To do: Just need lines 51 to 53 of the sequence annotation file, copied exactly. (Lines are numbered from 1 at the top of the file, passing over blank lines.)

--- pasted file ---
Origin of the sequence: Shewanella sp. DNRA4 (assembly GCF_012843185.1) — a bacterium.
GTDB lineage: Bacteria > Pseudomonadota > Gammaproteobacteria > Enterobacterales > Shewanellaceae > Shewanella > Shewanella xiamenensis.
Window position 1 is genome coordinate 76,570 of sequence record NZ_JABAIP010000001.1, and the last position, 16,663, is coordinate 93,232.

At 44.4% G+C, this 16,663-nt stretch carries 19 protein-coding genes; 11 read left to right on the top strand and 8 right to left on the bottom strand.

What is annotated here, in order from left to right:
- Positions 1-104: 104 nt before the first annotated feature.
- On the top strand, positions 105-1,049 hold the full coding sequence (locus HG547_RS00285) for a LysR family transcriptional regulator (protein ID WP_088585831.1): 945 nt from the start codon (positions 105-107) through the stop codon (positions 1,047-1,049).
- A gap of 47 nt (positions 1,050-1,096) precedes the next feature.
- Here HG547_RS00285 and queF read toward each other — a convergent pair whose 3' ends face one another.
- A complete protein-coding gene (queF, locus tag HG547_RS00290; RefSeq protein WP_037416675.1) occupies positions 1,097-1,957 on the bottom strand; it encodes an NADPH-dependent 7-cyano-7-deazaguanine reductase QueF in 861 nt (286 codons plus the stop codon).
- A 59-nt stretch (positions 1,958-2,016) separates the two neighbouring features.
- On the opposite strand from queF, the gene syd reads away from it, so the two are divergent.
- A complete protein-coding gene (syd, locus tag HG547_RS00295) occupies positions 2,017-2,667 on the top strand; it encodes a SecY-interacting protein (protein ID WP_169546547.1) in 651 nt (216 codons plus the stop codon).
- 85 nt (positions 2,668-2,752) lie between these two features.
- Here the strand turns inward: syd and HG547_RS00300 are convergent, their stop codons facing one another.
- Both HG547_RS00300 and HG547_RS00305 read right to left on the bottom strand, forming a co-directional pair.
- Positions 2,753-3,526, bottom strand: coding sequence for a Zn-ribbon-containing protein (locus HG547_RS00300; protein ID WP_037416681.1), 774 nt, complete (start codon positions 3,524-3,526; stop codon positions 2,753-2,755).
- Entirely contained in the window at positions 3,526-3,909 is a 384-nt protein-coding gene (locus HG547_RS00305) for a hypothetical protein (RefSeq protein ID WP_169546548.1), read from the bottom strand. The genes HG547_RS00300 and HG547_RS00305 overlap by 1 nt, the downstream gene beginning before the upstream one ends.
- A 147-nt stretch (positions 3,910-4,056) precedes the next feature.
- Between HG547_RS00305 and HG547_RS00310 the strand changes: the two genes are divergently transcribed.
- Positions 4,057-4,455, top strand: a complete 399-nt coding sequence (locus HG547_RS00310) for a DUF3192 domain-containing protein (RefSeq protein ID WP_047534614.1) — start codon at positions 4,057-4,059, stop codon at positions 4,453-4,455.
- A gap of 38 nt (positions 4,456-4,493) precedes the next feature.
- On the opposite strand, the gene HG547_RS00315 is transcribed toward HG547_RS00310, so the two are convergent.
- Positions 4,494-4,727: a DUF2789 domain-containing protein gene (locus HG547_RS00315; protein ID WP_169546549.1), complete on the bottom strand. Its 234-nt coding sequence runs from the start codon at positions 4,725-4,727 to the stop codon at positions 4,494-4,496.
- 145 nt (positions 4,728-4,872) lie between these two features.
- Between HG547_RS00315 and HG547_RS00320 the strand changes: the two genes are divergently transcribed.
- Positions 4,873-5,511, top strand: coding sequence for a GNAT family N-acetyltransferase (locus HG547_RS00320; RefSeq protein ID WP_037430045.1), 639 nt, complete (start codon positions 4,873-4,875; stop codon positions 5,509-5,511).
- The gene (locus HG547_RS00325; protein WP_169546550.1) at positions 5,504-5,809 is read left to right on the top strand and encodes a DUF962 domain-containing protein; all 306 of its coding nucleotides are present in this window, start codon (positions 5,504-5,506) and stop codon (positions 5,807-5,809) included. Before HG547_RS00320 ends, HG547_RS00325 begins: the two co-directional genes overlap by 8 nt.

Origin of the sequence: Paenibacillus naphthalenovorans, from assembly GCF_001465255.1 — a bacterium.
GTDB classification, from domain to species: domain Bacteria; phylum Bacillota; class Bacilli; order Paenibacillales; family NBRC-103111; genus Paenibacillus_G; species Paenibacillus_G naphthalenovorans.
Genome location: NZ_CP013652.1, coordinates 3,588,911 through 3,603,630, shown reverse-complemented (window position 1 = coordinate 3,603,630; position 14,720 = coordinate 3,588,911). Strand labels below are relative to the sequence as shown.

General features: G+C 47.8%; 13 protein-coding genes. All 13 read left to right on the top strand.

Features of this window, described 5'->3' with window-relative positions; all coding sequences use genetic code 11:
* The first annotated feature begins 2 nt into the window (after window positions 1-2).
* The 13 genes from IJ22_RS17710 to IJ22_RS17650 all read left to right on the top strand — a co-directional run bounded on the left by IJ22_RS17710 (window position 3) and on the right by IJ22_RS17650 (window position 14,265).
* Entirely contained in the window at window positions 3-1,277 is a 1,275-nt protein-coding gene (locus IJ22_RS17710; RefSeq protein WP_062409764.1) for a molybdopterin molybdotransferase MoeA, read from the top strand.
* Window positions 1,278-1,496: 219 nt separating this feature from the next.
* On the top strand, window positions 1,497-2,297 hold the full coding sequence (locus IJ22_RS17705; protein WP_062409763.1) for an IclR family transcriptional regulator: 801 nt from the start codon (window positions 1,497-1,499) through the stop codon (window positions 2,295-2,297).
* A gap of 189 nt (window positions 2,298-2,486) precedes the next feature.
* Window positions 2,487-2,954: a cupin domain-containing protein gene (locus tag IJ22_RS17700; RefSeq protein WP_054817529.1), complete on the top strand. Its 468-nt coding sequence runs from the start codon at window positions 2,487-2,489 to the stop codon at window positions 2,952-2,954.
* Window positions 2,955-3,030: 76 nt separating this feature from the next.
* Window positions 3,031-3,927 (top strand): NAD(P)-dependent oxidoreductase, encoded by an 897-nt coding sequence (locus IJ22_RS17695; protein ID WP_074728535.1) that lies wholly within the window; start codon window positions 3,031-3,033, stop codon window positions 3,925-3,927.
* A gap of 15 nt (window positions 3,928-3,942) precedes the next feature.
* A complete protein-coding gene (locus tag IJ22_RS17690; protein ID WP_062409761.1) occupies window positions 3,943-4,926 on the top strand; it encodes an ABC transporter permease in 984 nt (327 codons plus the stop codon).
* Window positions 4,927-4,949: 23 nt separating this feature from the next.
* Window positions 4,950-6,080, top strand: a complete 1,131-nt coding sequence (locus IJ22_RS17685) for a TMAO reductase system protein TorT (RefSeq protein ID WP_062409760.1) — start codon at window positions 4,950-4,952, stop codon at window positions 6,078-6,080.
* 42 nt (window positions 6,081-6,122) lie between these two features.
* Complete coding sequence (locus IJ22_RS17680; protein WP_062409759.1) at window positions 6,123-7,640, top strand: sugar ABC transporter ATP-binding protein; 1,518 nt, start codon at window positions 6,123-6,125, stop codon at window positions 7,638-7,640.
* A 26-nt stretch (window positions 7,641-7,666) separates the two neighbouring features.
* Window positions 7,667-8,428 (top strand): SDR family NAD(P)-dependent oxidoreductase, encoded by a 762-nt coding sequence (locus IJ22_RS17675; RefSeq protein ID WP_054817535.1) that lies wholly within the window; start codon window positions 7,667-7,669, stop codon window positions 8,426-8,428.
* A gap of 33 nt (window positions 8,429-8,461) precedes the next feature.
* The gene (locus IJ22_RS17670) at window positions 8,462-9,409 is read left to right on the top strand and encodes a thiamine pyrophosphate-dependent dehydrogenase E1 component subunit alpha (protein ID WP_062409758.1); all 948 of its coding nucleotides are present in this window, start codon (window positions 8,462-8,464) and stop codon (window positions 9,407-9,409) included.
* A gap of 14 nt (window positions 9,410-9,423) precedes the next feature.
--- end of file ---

* A gap of 33 nt (window positions 8,429-8,461) precedes the next feature.
* The gene (locus IJ22_RS17670) at window positions 8,462-9,409 is read left to right on the top strand and encodes a thiamine pyrophosphate-dependent dehydrogenase E1 component subunit alpha (protein ID WP_062409758.1); all 948 of its coding nucleotides are present in this window, start codon (window positions 8,462-8,464) and stop codon (window positions 9,407-9,409) included.
* A gap of 14 nt (window positions 9,410-9,423) precedes the next feature.